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Author dstufft
Recipients christian.heimes, dstufft, martin.panter, tim.peters, vstinner
Date 2016-06-09.17:08:56
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Message-id <>
> But that's not what real-life programs expose.

Are you sure? Searching github pulls up a number of results of people calling it, but I haven't looked through them to see how/why they're calling it.

> What do you believe?  For example, do you believe it would remain a disaster if MT initialization wanted only 1 byte from urandom()?  Or is 0 the only value you can live with?

I don't really care that much what random.Random initialized with except as it related to what os.urandom does by default. Here's a copy/paste from my email to python-dev about it:

* Use getrandom(GRND_NONBLOCK) for random.Random since it doesn't matter if we
  get cryptographically secure random numbers or not.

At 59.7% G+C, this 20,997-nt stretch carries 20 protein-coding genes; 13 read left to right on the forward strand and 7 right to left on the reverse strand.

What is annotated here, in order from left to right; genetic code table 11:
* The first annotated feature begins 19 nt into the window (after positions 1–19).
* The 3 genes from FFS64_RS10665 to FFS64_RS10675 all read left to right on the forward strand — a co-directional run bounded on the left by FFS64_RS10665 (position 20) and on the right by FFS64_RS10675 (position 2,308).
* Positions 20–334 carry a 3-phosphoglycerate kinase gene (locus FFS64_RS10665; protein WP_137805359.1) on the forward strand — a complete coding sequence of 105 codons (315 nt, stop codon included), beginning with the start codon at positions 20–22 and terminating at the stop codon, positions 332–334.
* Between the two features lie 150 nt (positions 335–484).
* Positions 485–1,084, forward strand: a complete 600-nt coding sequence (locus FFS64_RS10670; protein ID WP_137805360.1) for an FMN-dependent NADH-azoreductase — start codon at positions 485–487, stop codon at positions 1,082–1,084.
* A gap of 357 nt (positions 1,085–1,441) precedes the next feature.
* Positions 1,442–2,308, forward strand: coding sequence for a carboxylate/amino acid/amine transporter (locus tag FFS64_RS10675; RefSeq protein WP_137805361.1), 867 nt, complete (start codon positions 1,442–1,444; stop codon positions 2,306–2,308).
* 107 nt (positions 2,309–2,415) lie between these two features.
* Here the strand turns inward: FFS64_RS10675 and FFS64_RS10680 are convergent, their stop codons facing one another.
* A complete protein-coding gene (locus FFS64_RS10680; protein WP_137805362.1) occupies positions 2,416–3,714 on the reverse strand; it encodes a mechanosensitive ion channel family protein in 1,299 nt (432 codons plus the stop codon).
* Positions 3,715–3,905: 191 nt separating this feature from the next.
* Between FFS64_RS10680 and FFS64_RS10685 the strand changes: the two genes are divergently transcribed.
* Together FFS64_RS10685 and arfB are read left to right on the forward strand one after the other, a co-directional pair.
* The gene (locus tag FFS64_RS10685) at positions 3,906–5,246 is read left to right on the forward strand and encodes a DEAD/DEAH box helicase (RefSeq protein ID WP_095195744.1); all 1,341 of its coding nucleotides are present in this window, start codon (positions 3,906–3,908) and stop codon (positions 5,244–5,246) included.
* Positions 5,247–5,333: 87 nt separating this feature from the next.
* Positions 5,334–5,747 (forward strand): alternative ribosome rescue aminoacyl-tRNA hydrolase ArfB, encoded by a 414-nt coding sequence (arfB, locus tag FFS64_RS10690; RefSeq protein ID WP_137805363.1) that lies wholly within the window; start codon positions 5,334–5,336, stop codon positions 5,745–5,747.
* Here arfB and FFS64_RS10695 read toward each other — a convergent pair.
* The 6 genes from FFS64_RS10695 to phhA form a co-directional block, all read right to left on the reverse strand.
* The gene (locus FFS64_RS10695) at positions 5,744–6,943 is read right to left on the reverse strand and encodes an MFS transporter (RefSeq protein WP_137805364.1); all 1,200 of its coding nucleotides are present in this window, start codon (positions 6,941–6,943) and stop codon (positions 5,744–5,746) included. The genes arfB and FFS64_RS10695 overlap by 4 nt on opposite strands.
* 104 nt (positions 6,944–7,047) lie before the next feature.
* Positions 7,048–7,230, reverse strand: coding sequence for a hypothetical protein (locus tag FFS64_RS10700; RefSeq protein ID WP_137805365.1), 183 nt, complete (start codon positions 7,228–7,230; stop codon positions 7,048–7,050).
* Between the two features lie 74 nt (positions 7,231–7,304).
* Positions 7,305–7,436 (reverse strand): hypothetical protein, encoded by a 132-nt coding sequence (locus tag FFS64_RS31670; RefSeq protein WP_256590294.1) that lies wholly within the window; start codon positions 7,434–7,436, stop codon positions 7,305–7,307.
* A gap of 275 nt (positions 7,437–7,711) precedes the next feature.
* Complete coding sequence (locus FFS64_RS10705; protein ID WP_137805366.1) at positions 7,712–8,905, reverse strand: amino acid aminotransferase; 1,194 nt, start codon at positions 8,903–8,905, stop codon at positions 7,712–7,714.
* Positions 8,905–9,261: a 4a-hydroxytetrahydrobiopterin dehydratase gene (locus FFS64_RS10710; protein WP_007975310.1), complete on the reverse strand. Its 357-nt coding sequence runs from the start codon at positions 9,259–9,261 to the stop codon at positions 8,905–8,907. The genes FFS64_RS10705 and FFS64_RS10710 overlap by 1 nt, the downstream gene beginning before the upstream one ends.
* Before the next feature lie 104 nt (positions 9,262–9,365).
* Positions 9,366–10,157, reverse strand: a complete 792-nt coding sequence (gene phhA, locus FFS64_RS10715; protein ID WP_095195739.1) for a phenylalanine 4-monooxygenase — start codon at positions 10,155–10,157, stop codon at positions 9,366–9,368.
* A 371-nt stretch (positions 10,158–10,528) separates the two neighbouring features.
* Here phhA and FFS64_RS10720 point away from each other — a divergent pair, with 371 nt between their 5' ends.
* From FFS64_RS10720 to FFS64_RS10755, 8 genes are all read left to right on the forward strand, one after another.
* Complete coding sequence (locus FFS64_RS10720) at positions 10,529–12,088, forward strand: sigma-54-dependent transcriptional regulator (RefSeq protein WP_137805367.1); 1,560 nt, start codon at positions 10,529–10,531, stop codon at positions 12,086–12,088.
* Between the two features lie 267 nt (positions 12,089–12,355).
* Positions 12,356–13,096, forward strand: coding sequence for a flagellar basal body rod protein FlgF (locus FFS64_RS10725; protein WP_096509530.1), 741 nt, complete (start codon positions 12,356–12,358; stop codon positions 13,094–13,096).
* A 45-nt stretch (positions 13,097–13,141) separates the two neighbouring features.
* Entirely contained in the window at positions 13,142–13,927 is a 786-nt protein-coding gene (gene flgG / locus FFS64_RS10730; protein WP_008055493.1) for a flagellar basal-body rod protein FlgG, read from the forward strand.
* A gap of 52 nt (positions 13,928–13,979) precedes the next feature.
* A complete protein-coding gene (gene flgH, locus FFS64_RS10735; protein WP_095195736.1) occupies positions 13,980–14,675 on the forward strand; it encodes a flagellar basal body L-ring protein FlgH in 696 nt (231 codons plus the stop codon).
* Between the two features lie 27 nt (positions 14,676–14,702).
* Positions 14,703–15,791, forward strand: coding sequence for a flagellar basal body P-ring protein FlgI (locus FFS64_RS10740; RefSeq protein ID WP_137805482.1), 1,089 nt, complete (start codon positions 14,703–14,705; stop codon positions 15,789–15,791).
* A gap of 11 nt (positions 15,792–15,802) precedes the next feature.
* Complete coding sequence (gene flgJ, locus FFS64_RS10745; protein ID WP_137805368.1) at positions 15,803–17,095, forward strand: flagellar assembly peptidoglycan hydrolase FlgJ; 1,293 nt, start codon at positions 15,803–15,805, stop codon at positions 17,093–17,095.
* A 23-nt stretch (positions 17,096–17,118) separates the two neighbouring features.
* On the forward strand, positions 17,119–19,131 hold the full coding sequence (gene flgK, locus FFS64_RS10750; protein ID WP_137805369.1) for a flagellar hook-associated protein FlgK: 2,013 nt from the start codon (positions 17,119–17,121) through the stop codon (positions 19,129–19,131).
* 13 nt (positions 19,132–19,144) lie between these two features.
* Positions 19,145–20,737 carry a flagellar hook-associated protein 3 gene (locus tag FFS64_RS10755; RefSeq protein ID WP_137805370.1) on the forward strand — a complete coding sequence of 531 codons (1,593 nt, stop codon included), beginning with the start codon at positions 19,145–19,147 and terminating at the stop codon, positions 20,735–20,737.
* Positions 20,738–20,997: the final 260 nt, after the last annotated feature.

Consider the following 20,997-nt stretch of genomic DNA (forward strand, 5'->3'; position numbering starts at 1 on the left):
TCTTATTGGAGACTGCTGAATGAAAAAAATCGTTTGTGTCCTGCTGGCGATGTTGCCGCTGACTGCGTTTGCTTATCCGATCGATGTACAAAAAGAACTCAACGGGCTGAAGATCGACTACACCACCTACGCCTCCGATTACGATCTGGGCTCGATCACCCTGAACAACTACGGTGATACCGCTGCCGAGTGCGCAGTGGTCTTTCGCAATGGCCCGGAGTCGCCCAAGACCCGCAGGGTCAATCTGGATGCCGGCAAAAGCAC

* Switch it to use something other than a CSPRNG by default since it doesn't
  need that.
* Instead of seeding itself from os.urandom on import, have it lazily do that
  the first time one of the random.rand* functions are called.
* Do nothing, and say that ``import random`` relies on having the kernel's
  urandom pool initialized.

Between these options, I have a slight preference for switching it to use a non CSPRNG, but I really don't care that much which of these options we pick. Using random.Random is not secure and none of the above options meaningfully change the security posture of something that accidently uses it.
Date User Action Args
2016-06-09 17:08:56dstufftsetrecipients: + dstufft, tim.peters, vstinner, christian.heimes, martin.panter
2016-06-09 17:08:56dstufftsetmessageid: <>
2016-06-09 17:08:56dstufftlinkissue27272 messages
2016-06-09 17:08:56dstufftcreate